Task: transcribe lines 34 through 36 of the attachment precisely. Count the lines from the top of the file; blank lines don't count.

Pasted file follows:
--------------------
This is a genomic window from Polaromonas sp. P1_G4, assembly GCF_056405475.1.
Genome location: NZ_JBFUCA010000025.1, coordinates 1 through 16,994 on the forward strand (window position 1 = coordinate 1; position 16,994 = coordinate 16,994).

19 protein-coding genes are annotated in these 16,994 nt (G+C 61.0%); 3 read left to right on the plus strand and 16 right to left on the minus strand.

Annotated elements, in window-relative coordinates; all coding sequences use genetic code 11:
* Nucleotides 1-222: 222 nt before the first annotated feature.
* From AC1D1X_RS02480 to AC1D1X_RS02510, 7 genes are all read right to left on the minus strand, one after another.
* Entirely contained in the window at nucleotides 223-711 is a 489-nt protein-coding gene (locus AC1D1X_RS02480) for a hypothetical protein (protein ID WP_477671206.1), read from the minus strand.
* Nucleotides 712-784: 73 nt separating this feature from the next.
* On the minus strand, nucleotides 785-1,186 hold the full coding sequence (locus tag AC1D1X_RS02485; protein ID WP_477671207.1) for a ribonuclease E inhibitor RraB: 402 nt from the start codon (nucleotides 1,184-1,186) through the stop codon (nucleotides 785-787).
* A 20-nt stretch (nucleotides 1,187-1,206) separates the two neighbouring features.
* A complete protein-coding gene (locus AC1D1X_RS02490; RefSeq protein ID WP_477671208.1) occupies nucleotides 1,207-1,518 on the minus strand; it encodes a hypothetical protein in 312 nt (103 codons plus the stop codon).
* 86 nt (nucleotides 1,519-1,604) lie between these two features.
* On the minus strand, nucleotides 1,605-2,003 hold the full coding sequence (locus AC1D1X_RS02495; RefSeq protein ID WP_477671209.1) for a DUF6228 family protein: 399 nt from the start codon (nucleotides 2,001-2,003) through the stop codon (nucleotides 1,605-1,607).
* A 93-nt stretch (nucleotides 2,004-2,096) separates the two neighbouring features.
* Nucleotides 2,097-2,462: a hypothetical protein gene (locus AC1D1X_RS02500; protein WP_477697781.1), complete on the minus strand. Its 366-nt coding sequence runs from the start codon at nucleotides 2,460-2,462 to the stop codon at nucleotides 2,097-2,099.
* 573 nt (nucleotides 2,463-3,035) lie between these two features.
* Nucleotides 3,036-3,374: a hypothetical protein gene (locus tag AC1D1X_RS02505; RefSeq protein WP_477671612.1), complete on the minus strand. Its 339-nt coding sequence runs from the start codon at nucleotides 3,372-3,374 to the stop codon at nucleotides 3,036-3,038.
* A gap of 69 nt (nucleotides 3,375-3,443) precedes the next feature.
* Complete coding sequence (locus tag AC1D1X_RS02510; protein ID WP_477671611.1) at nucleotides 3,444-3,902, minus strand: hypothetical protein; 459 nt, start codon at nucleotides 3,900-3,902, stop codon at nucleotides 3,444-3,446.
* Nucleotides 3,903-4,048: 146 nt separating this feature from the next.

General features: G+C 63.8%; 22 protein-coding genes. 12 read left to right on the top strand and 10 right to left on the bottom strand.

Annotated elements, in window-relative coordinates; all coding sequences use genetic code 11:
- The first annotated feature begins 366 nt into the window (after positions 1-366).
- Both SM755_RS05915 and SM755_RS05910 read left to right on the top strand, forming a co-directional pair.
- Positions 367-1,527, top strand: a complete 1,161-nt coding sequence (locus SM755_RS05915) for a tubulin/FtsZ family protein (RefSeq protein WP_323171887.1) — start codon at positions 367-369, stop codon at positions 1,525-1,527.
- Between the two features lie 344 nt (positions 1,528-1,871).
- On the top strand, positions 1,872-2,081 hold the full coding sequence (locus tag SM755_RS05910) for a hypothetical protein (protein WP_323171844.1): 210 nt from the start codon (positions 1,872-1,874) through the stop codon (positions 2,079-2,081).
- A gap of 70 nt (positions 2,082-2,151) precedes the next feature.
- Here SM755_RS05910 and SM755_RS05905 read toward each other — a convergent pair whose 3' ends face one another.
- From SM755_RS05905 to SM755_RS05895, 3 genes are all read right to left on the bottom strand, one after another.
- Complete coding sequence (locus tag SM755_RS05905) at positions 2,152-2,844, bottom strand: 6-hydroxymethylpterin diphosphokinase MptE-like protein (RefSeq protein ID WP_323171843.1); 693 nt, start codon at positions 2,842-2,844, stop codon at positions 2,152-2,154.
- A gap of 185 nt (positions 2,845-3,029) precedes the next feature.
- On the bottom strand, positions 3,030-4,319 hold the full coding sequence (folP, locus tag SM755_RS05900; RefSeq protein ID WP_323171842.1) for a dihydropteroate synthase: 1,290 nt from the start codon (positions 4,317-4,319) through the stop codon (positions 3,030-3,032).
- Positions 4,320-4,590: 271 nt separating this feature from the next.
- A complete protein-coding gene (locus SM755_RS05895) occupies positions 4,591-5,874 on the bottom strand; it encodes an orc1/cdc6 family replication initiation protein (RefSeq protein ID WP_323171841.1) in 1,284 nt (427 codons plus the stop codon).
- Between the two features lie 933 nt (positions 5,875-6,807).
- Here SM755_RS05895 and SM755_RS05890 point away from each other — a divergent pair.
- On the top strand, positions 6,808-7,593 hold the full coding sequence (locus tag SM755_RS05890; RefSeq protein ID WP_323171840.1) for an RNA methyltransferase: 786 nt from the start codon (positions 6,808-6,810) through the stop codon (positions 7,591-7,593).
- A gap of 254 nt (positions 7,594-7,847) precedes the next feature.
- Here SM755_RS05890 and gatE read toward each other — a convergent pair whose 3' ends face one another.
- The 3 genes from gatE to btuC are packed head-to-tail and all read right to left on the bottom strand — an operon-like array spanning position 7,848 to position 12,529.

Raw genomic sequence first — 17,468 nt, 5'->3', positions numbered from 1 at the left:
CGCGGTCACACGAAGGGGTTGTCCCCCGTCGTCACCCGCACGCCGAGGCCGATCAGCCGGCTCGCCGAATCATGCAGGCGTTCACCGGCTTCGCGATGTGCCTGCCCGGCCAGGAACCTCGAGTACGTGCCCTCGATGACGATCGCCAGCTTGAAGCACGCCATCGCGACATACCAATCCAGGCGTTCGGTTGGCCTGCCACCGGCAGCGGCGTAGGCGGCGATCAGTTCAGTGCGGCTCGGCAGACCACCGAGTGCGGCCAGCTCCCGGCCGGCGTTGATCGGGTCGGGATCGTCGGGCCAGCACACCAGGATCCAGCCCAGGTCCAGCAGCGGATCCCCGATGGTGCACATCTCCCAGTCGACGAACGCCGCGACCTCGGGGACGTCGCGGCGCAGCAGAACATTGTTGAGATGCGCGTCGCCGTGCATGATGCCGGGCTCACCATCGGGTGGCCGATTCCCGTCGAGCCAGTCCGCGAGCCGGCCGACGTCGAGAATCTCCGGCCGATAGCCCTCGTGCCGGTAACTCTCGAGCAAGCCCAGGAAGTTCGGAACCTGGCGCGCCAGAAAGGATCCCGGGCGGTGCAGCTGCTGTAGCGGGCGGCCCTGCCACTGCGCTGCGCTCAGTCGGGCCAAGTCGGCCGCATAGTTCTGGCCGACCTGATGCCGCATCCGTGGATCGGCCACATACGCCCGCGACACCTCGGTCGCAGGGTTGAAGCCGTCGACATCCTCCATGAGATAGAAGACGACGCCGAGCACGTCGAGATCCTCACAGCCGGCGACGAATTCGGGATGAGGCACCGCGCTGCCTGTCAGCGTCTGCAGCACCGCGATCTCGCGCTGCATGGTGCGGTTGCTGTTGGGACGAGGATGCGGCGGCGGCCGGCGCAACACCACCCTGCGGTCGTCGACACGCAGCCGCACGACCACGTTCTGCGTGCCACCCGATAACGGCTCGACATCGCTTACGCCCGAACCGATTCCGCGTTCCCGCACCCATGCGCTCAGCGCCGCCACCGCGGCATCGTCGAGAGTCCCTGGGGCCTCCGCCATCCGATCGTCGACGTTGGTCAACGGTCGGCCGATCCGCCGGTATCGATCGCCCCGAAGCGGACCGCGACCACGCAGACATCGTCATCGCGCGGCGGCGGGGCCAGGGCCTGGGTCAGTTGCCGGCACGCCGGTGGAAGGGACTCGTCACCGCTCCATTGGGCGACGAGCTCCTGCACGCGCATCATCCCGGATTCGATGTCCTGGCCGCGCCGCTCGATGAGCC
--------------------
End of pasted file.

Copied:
- Positions 4,320-4,590: 271 nt separating this feature from the next.
- A complete protein-coding gene (locus SM755_RS05895) occupies positions 4,591-5,874 on the bottom strand; it encodes an orc1/cdc6 family replication initiation protein (RefSeq protein ID WP_323171841.1) in 1,284 nt (427 codons plus the stop codon).
- Between the two features lie 933 nt (positions 5,875-6,807).